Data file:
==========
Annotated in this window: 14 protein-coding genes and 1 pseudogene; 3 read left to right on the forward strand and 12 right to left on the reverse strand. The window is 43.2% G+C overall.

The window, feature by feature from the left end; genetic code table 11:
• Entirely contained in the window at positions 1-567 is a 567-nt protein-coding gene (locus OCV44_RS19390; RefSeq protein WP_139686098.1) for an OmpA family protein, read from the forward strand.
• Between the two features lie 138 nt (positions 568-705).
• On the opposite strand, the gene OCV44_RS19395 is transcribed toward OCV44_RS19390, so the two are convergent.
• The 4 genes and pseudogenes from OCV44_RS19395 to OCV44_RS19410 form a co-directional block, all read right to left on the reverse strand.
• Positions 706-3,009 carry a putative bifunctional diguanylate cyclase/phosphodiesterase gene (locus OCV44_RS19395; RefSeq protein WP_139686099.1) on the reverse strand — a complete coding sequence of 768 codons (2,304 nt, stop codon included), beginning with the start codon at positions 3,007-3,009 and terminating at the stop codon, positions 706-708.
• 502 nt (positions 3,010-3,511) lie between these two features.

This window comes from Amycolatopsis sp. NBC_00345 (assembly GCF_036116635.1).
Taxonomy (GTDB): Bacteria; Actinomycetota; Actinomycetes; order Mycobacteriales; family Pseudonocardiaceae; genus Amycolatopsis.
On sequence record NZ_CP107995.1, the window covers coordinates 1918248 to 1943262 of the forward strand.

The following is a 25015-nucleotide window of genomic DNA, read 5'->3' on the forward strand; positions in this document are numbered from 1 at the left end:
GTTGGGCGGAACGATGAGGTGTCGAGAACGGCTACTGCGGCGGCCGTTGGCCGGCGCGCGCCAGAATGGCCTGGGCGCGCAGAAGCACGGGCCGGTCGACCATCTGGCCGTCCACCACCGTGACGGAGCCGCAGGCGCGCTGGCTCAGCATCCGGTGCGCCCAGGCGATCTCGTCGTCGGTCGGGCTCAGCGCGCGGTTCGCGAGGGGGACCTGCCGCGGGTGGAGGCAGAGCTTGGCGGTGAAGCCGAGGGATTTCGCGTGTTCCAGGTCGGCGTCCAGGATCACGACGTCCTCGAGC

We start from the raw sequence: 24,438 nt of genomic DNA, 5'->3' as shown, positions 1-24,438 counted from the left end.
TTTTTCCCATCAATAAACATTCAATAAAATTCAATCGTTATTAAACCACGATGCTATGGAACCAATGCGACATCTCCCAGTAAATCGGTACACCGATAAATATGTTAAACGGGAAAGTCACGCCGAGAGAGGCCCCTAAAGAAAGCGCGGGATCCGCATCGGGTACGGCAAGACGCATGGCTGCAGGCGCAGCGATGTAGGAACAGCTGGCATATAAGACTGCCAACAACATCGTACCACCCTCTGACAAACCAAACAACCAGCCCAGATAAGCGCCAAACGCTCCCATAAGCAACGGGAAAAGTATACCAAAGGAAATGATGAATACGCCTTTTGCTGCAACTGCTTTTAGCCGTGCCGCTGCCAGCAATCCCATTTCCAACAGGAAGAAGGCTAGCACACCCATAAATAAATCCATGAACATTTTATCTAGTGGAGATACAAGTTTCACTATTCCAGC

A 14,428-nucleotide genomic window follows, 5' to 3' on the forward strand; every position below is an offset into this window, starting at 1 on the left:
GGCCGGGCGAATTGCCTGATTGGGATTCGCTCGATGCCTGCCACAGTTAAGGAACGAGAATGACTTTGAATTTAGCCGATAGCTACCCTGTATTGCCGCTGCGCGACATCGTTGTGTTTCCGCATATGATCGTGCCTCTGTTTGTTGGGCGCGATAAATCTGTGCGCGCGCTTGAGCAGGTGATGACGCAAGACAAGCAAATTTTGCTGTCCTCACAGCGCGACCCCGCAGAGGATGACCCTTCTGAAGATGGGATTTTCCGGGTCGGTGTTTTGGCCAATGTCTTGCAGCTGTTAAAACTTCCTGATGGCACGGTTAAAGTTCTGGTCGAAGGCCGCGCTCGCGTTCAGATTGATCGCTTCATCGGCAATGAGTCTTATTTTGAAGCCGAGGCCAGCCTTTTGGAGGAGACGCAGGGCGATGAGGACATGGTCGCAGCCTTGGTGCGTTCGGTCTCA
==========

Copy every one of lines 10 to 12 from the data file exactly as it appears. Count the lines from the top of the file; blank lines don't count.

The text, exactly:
Taxonomy (GTDB): Bacteria; Actinomycetota; Actinomycetes; order Mycobacteriales; family Pseudonocardiaceae; genus Amycolatopsis.
On sequence record NZ_CP107995.1, the window covers coordinates 1918248 to 1943262 of the forward strand.

The following is a 25015-nucleotide window of genomic DNA, read 5'->3' on the forward strand; positions in this document are numbered from 1 at the left end: